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Structuring Effectively for REO Disposition

Derrick Logan
Mar 25, 2011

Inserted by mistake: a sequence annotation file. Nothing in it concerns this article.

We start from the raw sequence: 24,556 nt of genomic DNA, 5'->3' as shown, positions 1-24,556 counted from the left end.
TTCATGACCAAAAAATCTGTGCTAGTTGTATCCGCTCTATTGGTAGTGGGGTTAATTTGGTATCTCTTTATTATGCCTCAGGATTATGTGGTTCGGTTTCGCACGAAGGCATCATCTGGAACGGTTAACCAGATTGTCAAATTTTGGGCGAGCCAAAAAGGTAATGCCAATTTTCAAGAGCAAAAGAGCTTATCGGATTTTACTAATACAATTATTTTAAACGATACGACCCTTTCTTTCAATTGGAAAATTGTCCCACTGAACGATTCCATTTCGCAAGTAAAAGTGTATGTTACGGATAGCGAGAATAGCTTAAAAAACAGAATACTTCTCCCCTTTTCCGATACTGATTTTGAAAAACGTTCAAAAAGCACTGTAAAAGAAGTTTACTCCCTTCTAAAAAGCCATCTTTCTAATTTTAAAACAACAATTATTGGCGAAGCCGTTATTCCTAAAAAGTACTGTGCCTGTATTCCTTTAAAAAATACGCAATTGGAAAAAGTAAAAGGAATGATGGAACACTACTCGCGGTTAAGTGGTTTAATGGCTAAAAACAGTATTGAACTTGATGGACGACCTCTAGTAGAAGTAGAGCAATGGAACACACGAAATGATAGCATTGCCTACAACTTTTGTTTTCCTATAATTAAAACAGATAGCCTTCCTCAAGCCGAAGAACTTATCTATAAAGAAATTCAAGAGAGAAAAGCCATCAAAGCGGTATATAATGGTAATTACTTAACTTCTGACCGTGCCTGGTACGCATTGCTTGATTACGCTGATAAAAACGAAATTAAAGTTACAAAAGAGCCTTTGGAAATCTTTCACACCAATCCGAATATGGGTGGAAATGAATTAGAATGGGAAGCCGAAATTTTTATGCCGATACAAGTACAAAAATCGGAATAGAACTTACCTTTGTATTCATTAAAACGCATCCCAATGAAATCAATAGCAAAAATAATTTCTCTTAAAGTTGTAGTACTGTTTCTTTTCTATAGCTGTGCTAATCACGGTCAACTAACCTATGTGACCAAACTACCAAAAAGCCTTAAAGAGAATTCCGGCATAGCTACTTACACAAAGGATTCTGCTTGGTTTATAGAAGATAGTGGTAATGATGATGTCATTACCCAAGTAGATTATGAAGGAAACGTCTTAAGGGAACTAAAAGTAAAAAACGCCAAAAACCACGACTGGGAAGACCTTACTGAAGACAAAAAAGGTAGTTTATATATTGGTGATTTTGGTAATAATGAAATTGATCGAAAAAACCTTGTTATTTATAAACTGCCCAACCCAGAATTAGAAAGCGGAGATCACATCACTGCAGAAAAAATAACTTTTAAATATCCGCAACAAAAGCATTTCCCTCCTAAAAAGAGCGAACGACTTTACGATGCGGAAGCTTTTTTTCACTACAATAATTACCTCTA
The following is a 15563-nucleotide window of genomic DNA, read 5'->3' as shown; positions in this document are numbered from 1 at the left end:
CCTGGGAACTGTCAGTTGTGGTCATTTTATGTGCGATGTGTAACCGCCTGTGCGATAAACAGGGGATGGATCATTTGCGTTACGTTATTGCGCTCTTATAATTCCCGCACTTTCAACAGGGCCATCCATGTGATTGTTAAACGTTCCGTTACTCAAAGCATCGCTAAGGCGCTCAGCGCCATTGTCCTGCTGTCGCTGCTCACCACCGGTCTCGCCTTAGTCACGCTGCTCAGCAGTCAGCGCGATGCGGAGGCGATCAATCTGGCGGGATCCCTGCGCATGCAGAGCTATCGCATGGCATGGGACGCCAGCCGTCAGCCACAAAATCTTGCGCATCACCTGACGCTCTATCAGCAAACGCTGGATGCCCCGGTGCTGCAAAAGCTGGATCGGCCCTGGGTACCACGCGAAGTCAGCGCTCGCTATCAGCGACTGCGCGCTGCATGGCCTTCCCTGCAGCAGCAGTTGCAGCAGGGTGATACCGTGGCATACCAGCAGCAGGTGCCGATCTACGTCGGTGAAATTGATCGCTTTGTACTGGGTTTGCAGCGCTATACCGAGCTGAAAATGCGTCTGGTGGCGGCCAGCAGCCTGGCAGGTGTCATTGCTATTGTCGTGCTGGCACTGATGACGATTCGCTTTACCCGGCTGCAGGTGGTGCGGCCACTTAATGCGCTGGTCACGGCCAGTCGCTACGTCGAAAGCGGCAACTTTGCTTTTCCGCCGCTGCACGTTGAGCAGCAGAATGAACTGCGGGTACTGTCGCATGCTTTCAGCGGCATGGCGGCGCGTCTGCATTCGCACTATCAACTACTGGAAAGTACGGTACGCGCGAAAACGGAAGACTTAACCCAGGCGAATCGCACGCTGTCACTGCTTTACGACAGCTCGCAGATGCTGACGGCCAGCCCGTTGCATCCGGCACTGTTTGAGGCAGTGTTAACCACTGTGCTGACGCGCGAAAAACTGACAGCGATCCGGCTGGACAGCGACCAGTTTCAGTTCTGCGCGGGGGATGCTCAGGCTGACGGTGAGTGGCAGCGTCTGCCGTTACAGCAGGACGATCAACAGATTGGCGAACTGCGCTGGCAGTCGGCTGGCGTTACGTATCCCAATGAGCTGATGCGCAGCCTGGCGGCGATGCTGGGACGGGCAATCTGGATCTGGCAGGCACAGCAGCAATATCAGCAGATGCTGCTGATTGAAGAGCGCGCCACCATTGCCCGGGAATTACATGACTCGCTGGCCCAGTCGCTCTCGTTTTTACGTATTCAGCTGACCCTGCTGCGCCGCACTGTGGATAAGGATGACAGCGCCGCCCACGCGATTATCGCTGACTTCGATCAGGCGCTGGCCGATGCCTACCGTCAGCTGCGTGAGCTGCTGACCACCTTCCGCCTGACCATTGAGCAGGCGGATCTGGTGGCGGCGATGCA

We are now three years into the nation's retreat from historically high homeownership rates, with millions of homes transferring out of the hands of delinquent borrowers and back into the banks that held their mortgages. In the third quarter of last year, the last period for which data is currently available, the Mortgage Bankers Association (MBA) reported that 13.78 percent of all borrowers were either in foreclosure or at least one payment behind on their mortgage. The MBA has estimated that nearly two million bank-owned properties were on the market at the end of 2010, with twice that many at least 90 days delinquent and heading down the path to foreclosure. Guhan Venkatu of the Federal Reserve Bank of Cleveland has estimated that the shadow inventory, those real estate-owned (REO) properties that banks already own but have not yet released into the market, accounts for another four million or so homes. That many homes would take well over a year to sell in the current environment. RealtyTrac reported last year that roughly one-quarter to one-third of all real estate sales in the first half of 2010 were homes in some state of foreclosure. If nothing changes, it could take years for the industry to cycle through the REO lot that we already have coming into the market, and that's if the shadow inventory doesn't set off another round of foreclosures. Fortunately, things are changing. A new approach to REO It was at the National Property Preservation Conference in November that the U.S. Department of Housing & Urban Development (HUD) reiterated its plans to split its property preservation and asset management groups into separate departments. It was a move that put the federal agency in line with the best of the industry's asset management companies and one that will likely make the agency more successful in the future. Until recently, the two departments operated as a single unit within HUD. Separating property preservation and asset management is a strong move that will allow HUD to deal more effectively with the influx of foreclosures, disposing of properties faster and more efficiently than in the past. There was a time when the older model made sense and many asset managers utilized a similar internal structure. With fewer REO properties to deal with, companies could operate with smaller teams and cross-train them for increased efficiency. But it makes much less sense in today's market. Today's asset managers are flooded with properties, many of which are either already in a state of disrepair or at risk of becoming so. Banks are taking back homes of every description in neighborhoods of every kind all over the country. There are critical tasks that must be completed for both preservation and disposition of the REO. With the work coming in so rapidly, it would be easy to overload and overwhelm a firm that tried to accomplish both functions within the same department. Over the past 18 months, most companies working in this space have found that there is sufficient work to employ full-time teams in both areas. In fact, because of the time-related expenses involved, it makes good sense to do so. Time is a critical concern in this business. The longer a non-performing asset is held in portfolio, the more money is sacrificed on a daily basis. An effective structure for success Over the past 13 years, we have been developing the systems in use my company, REO Allegiance. We believe that HUD's move to separate these two departments will make the agency more effective because we have become more effective and successful when we began to separate the various functions that go into the work we do for servicers and investors. But HUD's move is only the beginning. With today's high REO volume and the need to dispose of every property as quickly as possible, it is imperative that asset managers isolate every critical function required for both property preservation and REO disposition and scrutinize the processes that lead to successful outcomes. When this is done, it becomes clear that there is a single set of steps that leads to the optimum outcome in the shortest period of time. In fact, the goal is to visualize the workflow as a sequence of steps leading directly to accomplishing that goal. In the end, the best companies have found that separating property preservation from REO disposition is only the beginning. When we consider the work pertaining to property preservation, the goal is clearly to protect and preserve the property. To achieve this goal, the work required for each property must flow through several departments, each with its own specific list of tasks. For instance, in our firm, we utilize an order placement team, a property preservation team, a quality assurance team, a recurring service team and an eviction team. There are also auxiliary functions that must be considered, such as vacant property registration and utility management. By breaking the work down and distributing it effectively across these teams, we're able to process thousands of orders at any given time efficiently and without errors. On the other side of our business, REO disposition has its own set of complicated issues that must be carefully analyzed and then managed to achieve the goal of 100 percent REO disposition. To meet that goal, real estate brokers are assigned, marketing plans are formulated, a selling price is agreed upon for each property, contracts and closing issues are resolved, rehabilitation issues may be referred back to us for preservation and many other tasks and processes must be accomplished quickly and correctly. It doesn't make sense for all of these functions to reside within the same department in an environment like the one we're experiencing today. Of course anytime you decentralize any operation, communications and information technology become critical concerns. Without the right technology to keep information flowing freely across the enterprise, firms with any number of departments are just as sure to fail. To be successful, it's important that the company's IT specialists also have a complete understanding of REO preservation and disposition. The perfect structure for success Given this discussion, it may yet be unclear how many departments it actually takes to be effective at both maintaining properties and effectively disposing of bank-owned real estate. There can be no question that structuring a firm to deal effectively with the work it will face as it fulfills its function is an important part of being an industry leader. At REO Allegiance, we've spent a great deal of time and effort making sure that our structure is conducive to efficiency and error-free operation. The truth is that the structure of an REO asset management firm must be a reflection of how it approaches the work it does. Firms that take a specialist's approach to their business are likely to have more departments, each focused on the critical tasks that are crucial to their part of the business. It will be interesting to see what HUD does next in regard to their portfolio of real estate. It's heartening to see that the agency has taken the first step in the right direction. Derrick Logan is director of business development of Bayonne, N.J.-based REO Allegiance, a nationwide property preservation and eviction services company. He may be reached by phone at (201) 746-8734 or e-mail derrick.logan@reoallegiance.com.